"Of all the rights of the citizen, few are of greater importance or more essential to his peace and happiness than the right of personal security, and that involves not merely protection of his person from assault, but exemption of his private affairs, books, and papers, from the inspection and scrutiny of others. Without the enjoyment of this right, all others would lose half their value."

To me this needs a substantially longer discussion but the author does do it some credit.

The second issue is the relationship between Brandeis and Taylor and Galbreth, both early 20th century management consultants. There is a recent article in The New Yorker by Jill Lepore, a superb piece of critical and historical analysis of Brandeis, which discusses this relationship in detail and presents many of the weaknesses in Brandeis. Lepore looks at Brandeis through the lens of the management and efficiency consultants, in may ways the hucksters who predated the current Business Schools. She starts her article by stating:

"Ordering people around, which used to be just a way to get things done, was elevated to a science in October of 1910, when Louis Brandeis, a fifty-three-year-old lawyer from Boston, held a meeting at an apartment in New York with a bunch of experts who, at Brandeis's urging, decided to call what they were experts at "scientific management." Everyone there--including Frank and Lillian Gilbreth, best known today as the parents in "Cheaper by the Dozen"--had contracted "Tayloritis": they were enthralled by an industrial engineer from Philadelphia named Frederick Winslow Taylor, who had been ordering people around, scientifically, for years."

The essence of the tale is that Brandeis, who at the time was sitting on a regulatory body which controlled the monopoly like rates of railroadsm had gotten enthralled with the less than scientific work of Taylor and the Gilbreths. He then saw that railroads should employ these new management techniques and then lower their rates. Simple, except as Lepore states, the Taylor results were a fraud! Perhaps there is a lesson here for many other "scientifically" based causes seeking legal justification. Brandeis was a brilliant legal scholar, however he had no expertise in the area of actually running a company. He did however understand the "books" and "records" of a company and as such he had used this profitably in his law practice. Yet the Taylor approach assumed you looked forward and not backward, that you understood the business as a living entity and not just the records of what happened. Brandeis was a lawyer at heart, as such he always looked backwards for precedent.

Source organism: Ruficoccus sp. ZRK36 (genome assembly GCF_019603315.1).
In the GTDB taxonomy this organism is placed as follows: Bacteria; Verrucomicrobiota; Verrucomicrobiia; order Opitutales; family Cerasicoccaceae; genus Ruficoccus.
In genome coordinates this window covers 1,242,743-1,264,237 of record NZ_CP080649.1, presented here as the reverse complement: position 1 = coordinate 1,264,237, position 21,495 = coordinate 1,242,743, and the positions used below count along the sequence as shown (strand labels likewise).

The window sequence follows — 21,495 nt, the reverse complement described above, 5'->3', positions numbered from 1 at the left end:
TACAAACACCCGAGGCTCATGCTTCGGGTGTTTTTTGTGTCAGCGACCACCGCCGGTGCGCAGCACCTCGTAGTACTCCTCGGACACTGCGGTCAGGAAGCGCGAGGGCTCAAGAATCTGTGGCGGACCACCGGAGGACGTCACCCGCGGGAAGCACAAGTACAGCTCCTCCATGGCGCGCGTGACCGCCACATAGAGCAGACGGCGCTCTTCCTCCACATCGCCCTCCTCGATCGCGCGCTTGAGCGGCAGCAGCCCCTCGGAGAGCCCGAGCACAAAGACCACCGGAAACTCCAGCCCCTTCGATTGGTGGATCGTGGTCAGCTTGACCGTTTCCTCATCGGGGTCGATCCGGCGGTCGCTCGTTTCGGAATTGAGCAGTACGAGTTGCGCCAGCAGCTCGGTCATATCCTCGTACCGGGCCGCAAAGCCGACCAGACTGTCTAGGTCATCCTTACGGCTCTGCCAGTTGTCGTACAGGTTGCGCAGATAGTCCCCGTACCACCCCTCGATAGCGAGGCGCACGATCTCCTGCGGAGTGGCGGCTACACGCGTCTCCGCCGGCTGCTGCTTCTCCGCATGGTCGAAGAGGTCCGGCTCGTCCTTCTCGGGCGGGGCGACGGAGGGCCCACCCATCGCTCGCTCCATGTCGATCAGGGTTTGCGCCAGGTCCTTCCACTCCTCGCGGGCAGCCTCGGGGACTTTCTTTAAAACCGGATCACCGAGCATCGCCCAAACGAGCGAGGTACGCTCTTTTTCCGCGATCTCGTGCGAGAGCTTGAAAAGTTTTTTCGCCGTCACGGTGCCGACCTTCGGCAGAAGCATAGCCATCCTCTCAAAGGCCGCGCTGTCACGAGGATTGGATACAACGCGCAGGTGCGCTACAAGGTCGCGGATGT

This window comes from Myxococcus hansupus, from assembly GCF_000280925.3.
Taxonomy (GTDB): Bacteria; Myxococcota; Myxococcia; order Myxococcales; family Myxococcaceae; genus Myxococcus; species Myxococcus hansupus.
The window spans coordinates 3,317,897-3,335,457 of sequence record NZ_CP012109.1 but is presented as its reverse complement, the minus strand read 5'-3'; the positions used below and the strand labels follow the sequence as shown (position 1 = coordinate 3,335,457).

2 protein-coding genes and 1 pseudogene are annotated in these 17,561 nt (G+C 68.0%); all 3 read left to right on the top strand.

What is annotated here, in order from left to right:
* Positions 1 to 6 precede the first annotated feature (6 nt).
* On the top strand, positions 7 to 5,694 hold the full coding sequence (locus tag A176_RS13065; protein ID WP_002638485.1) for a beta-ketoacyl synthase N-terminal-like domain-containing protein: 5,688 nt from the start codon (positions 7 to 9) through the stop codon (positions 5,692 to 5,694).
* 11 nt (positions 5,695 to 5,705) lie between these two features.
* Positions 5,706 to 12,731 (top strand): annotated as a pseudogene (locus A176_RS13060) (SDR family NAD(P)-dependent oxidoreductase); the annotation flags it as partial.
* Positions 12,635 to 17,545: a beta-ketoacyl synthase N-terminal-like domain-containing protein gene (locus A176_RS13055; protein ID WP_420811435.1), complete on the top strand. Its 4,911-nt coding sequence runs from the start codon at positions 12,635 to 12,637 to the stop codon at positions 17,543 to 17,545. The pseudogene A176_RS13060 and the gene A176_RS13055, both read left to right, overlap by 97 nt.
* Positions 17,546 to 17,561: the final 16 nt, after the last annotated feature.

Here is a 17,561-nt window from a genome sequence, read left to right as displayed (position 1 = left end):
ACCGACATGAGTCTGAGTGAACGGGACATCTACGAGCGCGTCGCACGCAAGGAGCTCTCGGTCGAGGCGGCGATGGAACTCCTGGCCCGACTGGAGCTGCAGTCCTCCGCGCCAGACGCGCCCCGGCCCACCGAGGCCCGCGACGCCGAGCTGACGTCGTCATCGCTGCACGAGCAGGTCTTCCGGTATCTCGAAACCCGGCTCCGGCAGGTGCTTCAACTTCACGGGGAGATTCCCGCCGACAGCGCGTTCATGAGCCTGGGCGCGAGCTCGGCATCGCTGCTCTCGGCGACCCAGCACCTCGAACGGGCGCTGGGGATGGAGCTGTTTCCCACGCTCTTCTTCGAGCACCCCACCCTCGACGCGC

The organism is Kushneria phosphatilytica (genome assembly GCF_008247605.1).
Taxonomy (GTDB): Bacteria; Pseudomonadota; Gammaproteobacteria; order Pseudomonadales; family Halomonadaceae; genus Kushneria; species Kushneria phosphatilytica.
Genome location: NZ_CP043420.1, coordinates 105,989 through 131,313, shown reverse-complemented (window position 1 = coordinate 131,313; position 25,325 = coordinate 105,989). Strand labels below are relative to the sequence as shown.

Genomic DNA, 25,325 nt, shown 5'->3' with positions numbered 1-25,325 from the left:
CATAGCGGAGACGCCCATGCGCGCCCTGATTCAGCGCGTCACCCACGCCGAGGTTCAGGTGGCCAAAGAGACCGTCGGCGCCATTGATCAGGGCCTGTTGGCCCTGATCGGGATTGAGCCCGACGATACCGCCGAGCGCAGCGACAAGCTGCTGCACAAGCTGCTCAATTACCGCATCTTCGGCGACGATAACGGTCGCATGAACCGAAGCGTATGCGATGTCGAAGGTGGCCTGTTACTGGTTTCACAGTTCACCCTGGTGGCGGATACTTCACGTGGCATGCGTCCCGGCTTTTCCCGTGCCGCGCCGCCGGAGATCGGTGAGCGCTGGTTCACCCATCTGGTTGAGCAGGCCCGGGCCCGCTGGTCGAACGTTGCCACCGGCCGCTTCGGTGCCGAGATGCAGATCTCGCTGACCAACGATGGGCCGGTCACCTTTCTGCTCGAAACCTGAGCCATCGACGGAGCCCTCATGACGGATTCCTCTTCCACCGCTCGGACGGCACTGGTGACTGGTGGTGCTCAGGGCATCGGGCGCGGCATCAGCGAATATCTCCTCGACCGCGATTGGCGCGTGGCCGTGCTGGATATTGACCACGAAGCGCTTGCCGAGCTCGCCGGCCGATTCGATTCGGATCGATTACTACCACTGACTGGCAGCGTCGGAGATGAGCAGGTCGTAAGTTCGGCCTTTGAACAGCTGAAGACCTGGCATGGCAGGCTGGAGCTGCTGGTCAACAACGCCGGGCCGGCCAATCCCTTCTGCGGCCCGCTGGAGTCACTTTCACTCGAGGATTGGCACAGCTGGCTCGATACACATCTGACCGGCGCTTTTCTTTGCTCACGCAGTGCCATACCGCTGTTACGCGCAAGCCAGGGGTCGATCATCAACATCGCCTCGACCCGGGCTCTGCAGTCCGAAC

The author of the present biography gives, in my opinion, short shrift to this issue discussed by Lepore. He covers it on pp 240-243 but his discussion misses the key point presented by Lepore. Namely that Brandies became enamored with Taylor and Galbreth and that Taylor according to Lepore was somewhat of a fraud, the Taylor data it is alleged was all fabricated, and Galbreth had little if any basis for his facts and recommendations.

The author has done a superb job at writing the biography. Yet it does have in my opinion certain weaknesses. In certain parts of the text the sentences are wonderful but the paragraphs do not hold together, there is jumping around in time and in concepts being discussed. In contrast, the Lepore article has a style that is quite readable, whereas that of Urofsky is at times cumbersome and pedantic. As stated in my discussion of privacy and "management", Brandeis set the gold standard for privacy and I believe Urofsky could have taken that further, and with Taylor and Galbreth, I believe Brandeis just did not do his home work, and this was a failing.